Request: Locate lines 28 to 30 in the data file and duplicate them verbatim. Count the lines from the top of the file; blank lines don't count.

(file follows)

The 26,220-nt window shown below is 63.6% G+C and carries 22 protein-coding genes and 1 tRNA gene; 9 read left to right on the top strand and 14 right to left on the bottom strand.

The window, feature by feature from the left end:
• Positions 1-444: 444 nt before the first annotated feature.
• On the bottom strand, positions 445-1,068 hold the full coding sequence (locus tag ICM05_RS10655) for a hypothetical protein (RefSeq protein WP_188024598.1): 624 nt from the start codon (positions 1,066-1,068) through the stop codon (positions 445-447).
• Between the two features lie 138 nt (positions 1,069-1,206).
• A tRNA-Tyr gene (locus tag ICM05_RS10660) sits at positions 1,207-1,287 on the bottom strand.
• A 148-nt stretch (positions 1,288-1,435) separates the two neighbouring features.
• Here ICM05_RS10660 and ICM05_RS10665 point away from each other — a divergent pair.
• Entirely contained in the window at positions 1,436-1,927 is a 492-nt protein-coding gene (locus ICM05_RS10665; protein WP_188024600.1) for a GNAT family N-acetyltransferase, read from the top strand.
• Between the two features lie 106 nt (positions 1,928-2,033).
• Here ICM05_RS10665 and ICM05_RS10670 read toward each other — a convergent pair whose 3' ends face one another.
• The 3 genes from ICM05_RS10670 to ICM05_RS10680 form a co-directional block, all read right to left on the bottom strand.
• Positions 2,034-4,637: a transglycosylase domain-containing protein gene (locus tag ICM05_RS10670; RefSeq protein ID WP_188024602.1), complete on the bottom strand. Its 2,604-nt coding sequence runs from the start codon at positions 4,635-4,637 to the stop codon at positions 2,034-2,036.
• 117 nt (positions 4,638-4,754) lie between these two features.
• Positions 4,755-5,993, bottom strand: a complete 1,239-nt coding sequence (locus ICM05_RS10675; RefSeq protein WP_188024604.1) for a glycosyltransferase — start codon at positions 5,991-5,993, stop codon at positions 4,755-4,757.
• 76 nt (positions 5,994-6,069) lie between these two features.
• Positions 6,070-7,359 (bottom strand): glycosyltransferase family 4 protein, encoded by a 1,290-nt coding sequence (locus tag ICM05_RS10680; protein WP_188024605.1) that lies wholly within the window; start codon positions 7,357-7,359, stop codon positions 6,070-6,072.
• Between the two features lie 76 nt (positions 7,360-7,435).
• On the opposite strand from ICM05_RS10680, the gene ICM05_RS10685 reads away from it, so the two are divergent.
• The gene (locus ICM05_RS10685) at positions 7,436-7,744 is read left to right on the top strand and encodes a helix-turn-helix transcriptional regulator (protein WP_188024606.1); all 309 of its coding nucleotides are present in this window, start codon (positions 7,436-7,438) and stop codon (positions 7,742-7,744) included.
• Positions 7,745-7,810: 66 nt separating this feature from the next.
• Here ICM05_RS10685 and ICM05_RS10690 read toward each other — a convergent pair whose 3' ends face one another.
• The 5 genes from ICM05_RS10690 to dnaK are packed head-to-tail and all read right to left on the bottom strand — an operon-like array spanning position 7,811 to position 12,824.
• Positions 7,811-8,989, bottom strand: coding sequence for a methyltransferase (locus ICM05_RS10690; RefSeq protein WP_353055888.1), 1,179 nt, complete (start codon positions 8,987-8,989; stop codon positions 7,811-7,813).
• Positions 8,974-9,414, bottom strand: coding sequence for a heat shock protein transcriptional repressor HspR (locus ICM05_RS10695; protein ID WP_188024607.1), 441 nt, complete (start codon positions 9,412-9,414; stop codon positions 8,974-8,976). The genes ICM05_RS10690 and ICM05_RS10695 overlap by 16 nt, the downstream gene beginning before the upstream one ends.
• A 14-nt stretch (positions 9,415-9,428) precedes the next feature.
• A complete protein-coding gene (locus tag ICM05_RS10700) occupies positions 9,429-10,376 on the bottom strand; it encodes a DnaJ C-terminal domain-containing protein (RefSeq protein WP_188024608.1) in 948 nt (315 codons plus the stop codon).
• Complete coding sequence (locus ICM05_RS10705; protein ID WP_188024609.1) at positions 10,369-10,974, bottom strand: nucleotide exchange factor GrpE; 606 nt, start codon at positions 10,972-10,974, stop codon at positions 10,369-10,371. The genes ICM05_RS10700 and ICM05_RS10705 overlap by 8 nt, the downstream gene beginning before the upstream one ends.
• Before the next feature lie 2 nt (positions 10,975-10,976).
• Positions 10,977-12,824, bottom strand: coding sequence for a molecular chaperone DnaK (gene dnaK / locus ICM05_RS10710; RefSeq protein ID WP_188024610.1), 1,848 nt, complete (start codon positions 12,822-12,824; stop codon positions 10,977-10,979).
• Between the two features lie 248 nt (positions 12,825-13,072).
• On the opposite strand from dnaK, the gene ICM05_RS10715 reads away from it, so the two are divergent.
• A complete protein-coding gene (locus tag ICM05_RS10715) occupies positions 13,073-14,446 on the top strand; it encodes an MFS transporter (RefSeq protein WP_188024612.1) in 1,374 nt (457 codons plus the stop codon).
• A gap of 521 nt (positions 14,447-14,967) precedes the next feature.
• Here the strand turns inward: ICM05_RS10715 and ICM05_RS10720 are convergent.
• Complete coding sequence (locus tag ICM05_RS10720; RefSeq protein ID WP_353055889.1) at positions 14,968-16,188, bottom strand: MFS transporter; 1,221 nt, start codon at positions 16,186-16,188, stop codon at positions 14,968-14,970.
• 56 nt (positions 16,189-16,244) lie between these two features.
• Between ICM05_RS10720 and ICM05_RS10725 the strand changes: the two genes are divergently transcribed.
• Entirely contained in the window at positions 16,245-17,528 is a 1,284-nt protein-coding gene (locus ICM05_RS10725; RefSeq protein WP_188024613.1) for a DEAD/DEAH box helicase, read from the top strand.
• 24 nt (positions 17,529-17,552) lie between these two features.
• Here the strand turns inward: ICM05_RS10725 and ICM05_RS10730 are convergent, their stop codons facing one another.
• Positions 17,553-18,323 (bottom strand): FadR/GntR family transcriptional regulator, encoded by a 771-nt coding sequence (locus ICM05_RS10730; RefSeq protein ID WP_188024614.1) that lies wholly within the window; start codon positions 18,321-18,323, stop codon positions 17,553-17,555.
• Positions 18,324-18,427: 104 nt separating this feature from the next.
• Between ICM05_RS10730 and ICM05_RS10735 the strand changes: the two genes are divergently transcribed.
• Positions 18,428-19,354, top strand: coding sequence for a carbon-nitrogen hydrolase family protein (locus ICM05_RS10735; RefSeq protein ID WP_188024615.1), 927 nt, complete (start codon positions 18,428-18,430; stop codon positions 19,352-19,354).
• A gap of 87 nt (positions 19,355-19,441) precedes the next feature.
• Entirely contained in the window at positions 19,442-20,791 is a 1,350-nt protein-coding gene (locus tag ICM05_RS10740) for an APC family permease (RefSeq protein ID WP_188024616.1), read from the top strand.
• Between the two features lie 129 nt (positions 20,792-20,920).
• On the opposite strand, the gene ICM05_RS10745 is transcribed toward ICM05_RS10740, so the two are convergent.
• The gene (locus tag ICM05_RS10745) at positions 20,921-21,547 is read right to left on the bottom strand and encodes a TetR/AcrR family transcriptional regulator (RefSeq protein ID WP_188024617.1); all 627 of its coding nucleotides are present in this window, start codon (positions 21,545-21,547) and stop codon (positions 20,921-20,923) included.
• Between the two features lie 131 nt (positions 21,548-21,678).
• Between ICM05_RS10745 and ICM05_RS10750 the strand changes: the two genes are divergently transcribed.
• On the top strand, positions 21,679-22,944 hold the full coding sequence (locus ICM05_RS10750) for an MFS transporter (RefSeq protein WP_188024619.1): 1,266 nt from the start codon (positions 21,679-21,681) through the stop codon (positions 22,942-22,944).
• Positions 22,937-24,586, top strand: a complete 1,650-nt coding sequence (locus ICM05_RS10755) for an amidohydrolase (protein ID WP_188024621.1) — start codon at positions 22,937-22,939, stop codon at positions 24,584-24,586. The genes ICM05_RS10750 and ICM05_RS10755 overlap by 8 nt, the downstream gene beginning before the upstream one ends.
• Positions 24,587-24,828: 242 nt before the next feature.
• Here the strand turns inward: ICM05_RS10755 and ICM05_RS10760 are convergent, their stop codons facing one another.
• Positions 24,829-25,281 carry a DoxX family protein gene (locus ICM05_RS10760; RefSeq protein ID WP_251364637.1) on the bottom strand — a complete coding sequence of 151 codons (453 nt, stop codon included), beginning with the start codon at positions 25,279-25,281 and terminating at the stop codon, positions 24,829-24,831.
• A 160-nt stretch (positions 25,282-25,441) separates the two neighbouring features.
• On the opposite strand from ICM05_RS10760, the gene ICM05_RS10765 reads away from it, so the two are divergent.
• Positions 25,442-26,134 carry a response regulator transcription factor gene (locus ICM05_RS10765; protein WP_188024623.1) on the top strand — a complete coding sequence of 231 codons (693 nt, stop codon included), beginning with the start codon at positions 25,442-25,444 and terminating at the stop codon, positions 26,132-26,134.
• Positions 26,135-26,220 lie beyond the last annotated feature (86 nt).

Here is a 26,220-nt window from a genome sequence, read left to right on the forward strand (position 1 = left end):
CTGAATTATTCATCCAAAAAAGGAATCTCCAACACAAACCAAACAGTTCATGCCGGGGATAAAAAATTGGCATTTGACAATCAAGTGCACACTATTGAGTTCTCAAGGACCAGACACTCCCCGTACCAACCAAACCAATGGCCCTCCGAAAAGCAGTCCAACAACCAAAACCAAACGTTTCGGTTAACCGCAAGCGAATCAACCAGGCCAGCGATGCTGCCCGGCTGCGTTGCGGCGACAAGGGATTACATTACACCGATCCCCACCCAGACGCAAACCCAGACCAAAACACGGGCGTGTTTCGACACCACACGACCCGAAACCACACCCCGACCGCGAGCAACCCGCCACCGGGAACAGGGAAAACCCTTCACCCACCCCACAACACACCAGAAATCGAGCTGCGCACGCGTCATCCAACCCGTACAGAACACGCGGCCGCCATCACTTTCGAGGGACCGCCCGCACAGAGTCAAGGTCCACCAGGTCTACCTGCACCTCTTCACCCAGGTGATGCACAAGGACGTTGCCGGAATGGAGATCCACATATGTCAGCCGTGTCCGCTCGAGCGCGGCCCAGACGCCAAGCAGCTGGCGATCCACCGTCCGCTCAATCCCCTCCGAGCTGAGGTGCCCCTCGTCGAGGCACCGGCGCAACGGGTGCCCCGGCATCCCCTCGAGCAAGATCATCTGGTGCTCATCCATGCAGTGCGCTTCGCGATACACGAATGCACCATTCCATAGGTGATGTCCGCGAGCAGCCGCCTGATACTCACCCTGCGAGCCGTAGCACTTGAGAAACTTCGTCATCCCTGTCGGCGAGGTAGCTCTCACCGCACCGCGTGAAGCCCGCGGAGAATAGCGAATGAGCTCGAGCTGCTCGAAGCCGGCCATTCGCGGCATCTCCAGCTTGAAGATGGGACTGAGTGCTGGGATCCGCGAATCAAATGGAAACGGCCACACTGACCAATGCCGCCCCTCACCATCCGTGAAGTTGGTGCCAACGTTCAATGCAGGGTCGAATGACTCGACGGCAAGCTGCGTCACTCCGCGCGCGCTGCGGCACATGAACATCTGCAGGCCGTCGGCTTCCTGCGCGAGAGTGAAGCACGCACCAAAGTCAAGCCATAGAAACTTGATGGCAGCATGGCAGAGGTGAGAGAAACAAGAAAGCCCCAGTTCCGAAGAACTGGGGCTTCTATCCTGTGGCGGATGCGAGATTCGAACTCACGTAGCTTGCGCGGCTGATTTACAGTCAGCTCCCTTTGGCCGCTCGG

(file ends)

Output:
• Complete coding sequence (locus ICM05_RS10705; protein ID WP_188024609.1) at positions 10,369-10,974, bottom strand: nucleotide exchange factor GrpE; 606 nt, start codon at positions 10,972-10,974, stop codon at positions 10,369-10,371. The genes ICM05_RS10700 and ICM05_RS10705 overlap by 8 nt, the downstream gene beginning before the upstream one ends.
• Before the next feature lie 2 nt (positions 10,975-10,976).
• Positions 10,977-12,824, bottom strand: coding sequence for a molecular chaperone DnaK (gene dnaK / locus ICM05_RS10710; RefSeq protein ID WP_188024610.1), 1,848 nt, complete (start codon positions 12,822-12,824; stop codon positions 10,977-10,979).